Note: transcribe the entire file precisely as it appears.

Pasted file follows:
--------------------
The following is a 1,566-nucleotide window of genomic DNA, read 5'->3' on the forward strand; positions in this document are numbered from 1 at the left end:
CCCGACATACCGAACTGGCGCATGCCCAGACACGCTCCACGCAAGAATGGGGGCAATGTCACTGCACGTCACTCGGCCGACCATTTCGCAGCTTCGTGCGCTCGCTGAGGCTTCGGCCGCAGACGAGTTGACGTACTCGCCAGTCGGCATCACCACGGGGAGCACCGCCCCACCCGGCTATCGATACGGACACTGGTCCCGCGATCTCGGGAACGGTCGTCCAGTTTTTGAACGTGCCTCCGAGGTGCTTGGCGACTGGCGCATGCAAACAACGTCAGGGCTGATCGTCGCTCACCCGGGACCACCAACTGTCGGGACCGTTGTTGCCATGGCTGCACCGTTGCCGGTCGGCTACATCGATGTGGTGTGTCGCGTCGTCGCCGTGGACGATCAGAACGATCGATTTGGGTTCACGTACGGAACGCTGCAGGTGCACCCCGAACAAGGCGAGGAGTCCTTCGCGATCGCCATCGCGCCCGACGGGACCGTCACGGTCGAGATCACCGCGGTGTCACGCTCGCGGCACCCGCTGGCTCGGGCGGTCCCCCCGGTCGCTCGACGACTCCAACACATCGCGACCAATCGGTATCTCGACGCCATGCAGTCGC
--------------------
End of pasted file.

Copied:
The following is a 1,566-nucleotide window of genomic DNA, read 5'->3' on the forward strand; positions in this document are numbered from 1 at the left end:
CCCGACATACCGAACTGGCGCATGCCCAGACACGCTCCACGCAAGAATGGGGGCAATGTCACTGCACGTCACTCGGCCGACCATTTCGCAGCTTCGTGCGCTCGCTGAGGCTTCGGCCGCAGACGAGTTGACGTACTCGCCAGTCGGCATCACCACGGGGAGCACCGCCCCACCCGGCTATCGATACGGACACTGGTCCCGCGATCTCGGGAACGGTCGTCCAGTTTTTGAACGTGCCTCCGAGGTGCTTGGCGACTGGCGCATGCAAACAACGTCAGGGCTGATCGTCGCTCACCCGGGACCACCAACTGTCGGGACCGTTGTTGCCATGGCTGCACCGTTGCCGGTCGGCTACATCGATGTGGTGTGTCGCGTCGTCGCCGTGGACGATCAGAACGATCGATTTGGGTTCACGTACGGAACGCTGCAGGTGCACCCCGAACAAGGCGAGGAGTCCTTCGCGATCGCCATCGCGCCCGACGGGACCGTCACGGTCGAGATCACCGCGGTGTCACGCTCGCGGCACCCGCTGGCTCGGGCGGTCCCCCCGGTCGCTCGACGACTCCAACACATCGCGACCAATCGGTATCTCGACGCCATGCAGTCGC